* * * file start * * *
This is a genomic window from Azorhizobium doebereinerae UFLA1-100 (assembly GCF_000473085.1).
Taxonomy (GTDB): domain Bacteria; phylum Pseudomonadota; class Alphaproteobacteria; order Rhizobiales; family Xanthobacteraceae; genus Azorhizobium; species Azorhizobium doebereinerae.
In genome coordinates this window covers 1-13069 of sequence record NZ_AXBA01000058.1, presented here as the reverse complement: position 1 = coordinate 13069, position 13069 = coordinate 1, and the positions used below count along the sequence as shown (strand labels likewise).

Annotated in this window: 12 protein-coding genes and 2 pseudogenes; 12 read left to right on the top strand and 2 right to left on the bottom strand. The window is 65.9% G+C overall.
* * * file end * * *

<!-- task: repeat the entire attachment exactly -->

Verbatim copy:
This is a genomic window from Azorhizobium doebereinerae UFLA1-100 (assembly GCF_000473085.1).
Taxonomy (GTDB): domain Bacteria; phylum Pseudomonadota; class Alphaproteobacteria; order Rhizobiales; family Xanthobacteraceae; genus Azorhizobium; species Azorhizobium doebereinerae.
In genome coordinates this window covers 1-13069 of sequence record NZ_AXBA01000058.1, presented here as the reverse complement: position 1 = coordinate 13069, position 13069 = coordinate 1, and the positions used below count along the sequence as shown (strand labels likewise).

Annotated in this window: 12 protein-coding genes and 2 pseudogenes; 12 read left to right on the top strand and 2 right to left on the bottom strand. The window is 65.9% G+C overall.